What I got out of the “Pet Semetary” remake, directed by Kevin Kolsch and Dennis Widmyer, is 2 men CAN NOT do the job of 1 woman. Mary Lambert’s original “Pet Semetary” had humor, tension, brutality, a virtuoso performance by Fred Gwynne, and it didn’t look like it was made in Georgia.* Lambert’s film was shot in Maine.
Spell your damn title correctly, that’d be a great way to kick off your remake.
I wouldn’t care if the film was set in Egypt, but why shoot in Egypt and try and make Egypt look like Maine? “Friday the 13th Part 8: Jason Takes Manhattan” did this same silliness. The scene in Times Square is the only one shot in Manhattan. The rest of “Jason Takes Manhattan” was shot in Vancouver and LA. Why not make “Jason Takes LA?” instead? In the 80s Jason could hunt down Kirk Cameron at acting camp. They could have done “Jason Takes Canada” where Jason blends in with the rest of the hockey teams.
I’m not holding the setting against the film, I’m holding the film’s lack of attention to detail against it. Changing the setting would have been a great idea. Setting this movie in Georgia and shooting it there would be a good start.
Mary Lambert knew what she was doing. I read King’s book almost 30 years ago, so my memory is foggy, but her movie stuck with me. Part of that is Lambert used contrasting moods. She had moments of humor to release stress, which allows for greater tension in the serious moments. In Kolsch and Widmye’s remake, creepy background music is a constant. After 2 hours of creepy mood music, it’s like they were painting with one color.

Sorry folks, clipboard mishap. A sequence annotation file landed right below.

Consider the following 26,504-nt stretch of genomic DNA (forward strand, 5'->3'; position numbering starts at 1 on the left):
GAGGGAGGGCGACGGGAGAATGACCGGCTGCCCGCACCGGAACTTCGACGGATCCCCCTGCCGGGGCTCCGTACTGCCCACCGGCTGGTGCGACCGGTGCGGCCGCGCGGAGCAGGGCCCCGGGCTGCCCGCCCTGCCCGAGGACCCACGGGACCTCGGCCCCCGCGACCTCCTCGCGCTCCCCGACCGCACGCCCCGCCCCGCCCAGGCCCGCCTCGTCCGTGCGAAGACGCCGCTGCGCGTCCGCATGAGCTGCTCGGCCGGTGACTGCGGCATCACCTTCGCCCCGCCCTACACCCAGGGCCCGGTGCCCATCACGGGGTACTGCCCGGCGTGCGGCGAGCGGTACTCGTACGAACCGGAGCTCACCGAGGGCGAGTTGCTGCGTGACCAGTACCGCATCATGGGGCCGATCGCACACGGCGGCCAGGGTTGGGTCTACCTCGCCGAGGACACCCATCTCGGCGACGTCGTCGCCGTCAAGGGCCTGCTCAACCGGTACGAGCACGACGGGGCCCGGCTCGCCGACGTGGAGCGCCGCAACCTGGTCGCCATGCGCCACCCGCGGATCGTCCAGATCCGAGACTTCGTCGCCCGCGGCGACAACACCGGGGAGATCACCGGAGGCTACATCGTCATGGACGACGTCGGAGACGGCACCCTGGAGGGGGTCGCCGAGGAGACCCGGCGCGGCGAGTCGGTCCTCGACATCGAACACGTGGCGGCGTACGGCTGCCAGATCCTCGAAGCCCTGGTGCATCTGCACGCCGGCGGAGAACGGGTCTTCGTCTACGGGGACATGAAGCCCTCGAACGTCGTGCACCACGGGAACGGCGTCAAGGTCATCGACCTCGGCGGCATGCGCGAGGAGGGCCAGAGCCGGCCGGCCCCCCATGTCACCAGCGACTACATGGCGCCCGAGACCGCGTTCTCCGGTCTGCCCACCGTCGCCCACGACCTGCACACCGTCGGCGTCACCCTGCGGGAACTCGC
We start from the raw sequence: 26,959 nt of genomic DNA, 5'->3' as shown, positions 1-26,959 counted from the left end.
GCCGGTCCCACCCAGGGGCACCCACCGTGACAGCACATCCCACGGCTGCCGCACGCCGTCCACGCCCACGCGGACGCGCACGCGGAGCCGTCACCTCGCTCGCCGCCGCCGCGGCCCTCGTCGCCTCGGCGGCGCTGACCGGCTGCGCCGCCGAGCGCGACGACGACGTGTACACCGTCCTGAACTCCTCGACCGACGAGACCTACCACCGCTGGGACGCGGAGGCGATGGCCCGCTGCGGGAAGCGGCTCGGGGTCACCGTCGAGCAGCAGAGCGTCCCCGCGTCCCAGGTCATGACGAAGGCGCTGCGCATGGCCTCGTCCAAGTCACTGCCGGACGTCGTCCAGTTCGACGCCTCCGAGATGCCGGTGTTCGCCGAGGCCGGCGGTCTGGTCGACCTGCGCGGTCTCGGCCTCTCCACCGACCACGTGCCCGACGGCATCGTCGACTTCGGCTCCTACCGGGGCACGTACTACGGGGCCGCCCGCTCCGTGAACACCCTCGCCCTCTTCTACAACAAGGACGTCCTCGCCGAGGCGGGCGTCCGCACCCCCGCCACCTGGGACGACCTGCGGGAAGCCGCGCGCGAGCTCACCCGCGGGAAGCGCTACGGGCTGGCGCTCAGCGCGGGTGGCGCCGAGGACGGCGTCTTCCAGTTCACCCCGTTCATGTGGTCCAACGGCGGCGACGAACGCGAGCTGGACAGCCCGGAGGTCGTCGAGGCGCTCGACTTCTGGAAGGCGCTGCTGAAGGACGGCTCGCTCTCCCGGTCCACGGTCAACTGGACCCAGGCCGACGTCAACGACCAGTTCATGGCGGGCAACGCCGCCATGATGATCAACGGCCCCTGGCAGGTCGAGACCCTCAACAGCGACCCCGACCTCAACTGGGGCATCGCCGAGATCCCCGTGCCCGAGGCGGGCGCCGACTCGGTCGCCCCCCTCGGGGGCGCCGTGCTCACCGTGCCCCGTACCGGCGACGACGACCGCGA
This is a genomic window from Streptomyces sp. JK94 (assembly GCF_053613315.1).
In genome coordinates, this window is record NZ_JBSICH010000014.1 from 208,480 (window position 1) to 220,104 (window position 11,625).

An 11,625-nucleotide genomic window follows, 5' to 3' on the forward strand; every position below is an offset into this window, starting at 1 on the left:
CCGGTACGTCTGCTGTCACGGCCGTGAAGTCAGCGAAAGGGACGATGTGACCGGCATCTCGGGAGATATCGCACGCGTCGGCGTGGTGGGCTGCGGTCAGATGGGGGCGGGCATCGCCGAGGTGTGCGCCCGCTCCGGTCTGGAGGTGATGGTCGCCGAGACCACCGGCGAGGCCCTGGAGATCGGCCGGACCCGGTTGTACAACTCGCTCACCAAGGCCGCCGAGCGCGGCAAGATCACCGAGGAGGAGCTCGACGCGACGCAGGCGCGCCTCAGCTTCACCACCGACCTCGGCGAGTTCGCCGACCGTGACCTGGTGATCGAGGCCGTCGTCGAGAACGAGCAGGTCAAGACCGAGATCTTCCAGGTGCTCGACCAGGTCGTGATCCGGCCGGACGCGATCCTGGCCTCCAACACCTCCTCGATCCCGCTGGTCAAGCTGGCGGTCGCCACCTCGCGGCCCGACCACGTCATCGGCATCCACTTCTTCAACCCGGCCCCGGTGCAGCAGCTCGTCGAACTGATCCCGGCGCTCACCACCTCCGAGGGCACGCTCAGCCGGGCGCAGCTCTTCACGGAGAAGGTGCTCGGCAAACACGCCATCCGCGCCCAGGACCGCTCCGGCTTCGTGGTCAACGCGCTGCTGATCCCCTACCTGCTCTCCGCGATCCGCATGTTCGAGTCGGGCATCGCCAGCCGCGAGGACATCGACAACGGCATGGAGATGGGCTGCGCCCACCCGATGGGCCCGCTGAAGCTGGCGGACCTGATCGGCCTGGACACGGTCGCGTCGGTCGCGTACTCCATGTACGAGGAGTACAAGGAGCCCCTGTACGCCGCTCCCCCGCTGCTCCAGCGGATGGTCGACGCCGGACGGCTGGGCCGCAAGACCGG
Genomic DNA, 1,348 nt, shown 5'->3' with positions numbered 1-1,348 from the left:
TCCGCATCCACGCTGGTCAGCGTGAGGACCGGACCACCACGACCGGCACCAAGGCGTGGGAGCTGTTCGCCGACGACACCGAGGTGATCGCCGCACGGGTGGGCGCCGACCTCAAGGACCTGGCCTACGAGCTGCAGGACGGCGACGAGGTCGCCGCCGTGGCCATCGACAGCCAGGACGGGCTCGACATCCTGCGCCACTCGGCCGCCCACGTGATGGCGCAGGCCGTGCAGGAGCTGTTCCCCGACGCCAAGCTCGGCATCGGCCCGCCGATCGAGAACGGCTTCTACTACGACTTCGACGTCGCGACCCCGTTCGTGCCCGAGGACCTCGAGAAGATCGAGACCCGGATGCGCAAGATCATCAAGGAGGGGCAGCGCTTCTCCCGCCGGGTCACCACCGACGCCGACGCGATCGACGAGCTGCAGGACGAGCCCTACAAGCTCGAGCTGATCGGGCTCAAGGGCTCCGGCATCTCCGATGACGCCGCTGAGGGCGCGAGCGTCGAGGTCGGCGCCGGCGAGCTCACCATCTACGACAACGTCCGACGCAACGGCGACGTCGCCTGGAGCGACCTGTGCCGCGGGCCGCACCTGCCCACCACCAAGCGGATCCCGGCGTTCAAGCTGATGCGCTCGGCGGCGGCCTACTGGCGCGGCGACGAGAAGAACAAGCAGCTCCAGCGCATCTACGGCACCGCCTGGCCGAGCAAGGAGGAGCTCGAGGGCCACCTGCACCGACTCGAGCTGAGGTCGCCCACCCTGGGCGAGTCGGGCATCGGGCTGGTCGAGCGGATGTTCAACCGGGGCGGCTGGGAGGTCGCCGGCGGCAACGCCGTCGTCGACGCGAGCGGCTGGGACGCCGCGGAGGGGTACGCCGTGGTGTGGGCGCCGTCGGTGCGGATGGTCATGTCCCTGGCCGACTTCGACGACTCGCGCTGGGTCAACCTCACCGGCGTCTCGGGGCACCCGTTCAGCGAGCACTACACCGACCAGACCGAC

Then there is the casting. I get filmmakers are trying to be more diverse. Casting Obssa Ahmed as Victor Pascow the only African American in the film as a character with less than 4 – 5 minutes screentime feels like tokenism. The fact that the character was originally white doesn’t make a difference to me. In the source material/s, he had some kind of dimension, but Kolsch and Winmyer made sure he had no personality what so ever.
In the original film, Pascow was enough of a character to have his face on the movie poster.
Pascow’s face on the movie poster.
In the ’89 version, Fred Gwynne gives a performance that screams “YES, THE GUY WHO PLAYS HERMAN MUNSTER AIN’T JUST A TV ACTOR.” He not only nailed the character of Jud but did it with a New England accent. He owned that dialog so hard, that when John Lithgow speaks I hear Fred Gwynne. I have a feeling Lithgow was like, “I’m not doing the New England accent, that’s exactly what Gwynne did.” Some of the character is lost without it. And John Lithgow is an amazing actor who I look forward to seeing, but he’s the wrong tool for the job.
That’s right, Herman Munster could act.
What the directors should have done is:
1.) Set the movie in Georgia or maybe just not New England.
2.) Since Gwynne owned the role of Jud so hard they should NOT have gotten someone like him –an old white guy from New York. Yes, Lithgow and Gwynne are both from the Empire State. James Earl Jones would have been great as Jud as an old southern black man, or set the film in the midwest and get Wes Studi to play Jud. Jud is an old local. This way you’re not sitting there comparing two actors that are so similar looking for the differences.